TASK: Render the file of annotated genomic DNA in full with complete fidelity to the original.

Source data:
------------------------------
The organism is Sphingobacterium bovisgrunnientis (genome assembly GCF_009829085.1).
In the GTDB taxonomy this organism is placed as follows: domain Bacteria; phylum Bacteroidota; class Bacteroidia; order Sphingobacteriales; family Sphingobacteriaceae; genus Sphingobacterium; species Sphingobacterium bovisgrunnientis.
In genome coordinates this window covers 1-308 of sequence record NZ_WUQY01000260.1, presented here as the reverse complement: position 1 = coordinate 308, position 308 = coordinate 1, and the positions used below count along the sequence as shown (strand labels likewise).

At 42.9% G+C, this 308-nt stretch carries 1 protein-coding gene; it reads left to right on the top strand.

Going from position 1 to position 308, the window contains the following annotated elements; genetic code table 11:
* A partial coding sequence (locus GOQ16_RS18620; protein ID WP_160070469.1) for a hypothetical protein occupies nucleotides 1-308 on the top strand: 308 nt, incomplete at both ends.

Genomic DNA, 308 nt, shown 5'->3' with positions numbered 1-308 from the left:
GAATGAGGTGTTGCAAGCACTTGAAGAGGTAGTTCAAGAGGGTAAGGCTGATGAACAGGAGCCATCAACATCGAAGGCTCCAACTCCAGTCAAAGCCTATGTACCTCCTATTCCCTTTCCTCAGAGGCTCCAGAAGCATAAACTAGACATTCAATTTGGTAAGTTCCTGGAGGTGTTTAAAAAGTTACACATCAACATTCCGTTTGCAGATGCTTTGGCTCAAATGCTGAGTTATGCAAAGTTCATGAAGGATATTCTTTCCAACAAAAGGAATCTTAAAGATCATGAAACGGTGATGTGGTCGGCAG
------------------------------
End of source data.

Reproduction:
The organism is Sphingobacterium bovisgrunnientis (genome assembly GCF_009829085.1).
In the GTDB taxonomy this organism is placed as follows: domain Bacteria; phylum Bacteroidota; class Bacteroidia; order Sphingobacteriales; family Sphingobacteriaceae; genus Sphingobacterium; species Sphingobacterium bovisgrunnientis.
In genome coordinates this window covers 1-308 of sequence record NZ_WUQY01000260.1, presented here as the reverse complement: position 1 = coordinate 308, position 308 = coordinate 1, and the positions used below count along the sequence as shown (strand labels likewise).

At 42.9% G+C, this 308-nt stretch carries 1 protein-coding gene; it reads left to right on the top strand.

Going from position 1 to position 308, the window contains the following annotated elements; genetic code table 11:
* A partial coding sequence (locus GOQ16_RS18620; protein ID WP_160070469.1) for a hypothetical protein occupies nucleotides 1-308 on the top strand: 308 nt, incomplete at both ends.

Genomic DNA, 308 nt, shown 5'->3' with positions numbered 1-308 from the left:
GAATGAGGTGTTGCAAGCACTTGAAGAGGTAGTTCAAGAGGGTAAGGCTGATGAACAGGAGCCATCAACATCGAAGGCTCCAACTCCAGTCAAAGCCTATGTACCTCCTATTCCCTTTCCTCAGAGGCTCCAGAAGCATAAACTAGACATTCAATTTGGTAAGTTCCTGGAGGTGTTTAAAAAGTTACACATCAACATTCCGTTTGCAGATGCTTTGGCTCAAATGCTGAGTTATGCAAAGTTCATGAAGGATATTCTTTCCAACAAAAGGAATCTTAAAGATCATGAAACGGTGATGTGGTCGGCAG